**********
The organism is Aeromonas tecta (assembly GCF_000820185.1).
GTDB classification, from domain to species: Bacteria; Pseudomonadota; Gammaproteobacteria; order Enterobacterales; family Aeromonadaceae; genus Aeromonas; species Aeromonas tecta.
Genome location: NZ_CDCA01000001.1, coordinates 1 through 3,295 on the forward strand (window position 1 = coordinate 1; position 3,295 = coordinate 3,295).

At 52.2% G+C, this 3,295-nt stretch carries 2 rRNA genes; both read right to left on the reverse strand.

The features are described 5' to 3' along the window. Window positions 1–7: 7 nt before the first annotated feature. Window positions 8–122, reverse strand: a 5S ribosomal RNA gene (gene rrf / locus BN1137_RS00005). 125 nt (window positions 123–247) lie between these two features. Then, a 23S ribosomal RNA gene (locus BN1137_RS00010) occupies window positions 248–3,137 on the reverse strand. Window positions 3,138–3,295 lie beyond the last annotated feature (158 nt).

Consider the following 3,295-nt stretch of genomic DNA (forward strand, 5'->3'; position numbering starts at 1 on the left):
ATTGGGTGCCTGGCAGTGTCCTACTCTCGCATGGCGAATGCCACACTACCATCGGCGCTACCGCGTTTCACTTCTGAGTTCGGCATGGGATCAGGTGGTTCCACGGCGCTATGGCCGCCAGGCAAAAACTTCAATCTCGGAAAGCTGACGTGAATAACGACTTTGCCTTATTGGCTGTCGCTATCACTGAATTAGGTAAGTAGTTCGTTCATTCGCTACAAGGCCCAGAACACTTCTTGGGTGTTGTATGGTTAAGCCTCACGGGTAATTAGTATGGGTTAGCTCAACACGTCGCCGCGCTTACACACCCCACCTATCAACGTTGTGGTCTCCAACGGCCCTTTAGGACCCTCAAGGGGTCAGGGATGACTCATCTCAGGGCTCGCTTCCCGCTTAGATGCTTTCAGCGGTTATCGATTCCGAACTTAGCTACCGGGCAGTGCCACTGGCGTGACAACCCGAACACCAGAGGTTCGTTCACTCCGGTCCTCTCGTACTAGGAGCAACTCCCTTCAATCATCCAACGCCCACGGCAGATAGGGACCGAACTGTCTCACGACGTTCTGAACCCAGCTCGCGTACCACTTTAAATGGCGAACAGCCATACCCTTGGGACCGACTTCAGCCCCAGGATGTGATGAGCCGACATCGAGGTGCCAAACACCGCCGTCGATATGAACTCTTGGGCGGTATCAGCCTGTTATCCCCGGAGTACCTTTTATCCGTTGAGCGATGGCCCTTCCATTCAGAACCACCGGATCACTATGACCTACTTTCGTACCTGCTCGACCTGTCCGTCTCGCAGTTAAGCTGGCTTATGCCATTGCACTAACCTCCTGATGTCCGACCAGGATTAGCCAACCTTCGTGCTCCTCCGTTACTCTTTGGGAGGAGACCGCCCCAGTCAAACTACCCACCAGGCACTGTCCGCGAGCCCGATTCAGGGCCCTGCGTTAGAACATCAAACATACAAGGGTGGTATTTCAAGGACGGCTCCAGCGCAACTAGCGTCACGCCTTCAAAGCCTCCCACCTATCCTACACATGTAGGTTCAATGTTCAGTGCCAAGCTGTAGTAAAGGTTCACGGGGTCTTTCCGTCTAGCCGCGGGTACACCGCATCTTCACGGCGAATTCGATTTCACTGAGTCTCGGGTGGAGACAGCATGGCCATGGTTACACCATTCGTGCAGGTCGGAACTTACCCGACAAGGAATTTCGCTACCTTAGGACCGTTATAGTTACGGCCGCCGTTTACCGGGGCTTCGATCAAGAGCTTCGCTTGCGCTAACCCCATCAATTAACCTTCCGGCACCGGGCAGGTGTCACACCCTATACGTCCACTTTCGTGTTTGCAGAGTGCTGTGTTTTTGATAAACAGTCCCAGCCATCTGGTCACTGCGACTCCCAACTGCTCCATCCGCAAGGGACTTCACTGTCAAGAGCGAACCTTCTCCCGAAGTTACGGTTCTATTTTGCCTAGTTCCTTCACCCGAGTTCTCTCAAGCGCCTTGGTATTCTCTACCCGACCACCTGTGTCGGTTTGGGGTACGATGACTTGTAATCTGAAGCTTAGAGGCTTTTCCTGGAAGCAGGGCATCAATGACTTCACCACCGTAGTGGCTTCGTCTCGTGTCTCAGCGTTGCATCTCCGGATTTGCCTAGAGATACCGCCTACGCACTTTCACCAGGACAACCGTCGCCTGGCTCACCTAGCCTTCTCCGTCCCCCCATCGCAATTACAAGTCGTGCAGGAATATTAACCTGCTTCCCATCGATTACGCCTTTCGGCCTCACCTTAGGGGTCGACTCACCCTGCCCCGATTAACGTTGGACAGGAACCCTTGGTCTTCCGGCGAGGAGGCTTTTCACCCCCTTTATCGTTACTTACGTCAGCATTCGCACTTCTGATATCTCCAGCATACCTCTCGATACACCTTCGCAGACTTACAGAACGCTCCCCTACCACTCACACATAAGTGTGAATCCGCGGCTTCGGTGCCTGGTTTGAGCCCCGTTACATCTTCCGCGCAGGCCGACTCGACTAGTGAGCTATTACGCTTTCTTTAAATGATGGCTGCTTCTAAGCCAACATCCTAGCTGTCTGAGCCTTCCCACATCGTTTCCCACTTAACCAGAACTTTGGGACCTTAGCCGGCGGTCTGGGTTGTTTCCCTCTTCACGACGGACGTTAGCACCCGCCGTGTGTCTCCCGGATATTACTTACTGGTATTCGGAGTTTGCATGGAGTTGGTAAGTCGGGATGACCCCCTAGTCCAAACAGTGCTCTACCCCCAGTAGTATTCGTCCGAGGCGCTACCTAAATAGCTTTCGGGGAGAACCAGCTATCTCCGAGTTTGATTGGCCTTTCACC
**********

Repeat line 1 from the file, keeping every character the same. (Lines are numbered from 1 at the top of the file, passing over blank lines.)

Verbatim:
The organism is Aeromonas tecta (assembly GCF_000820185.1).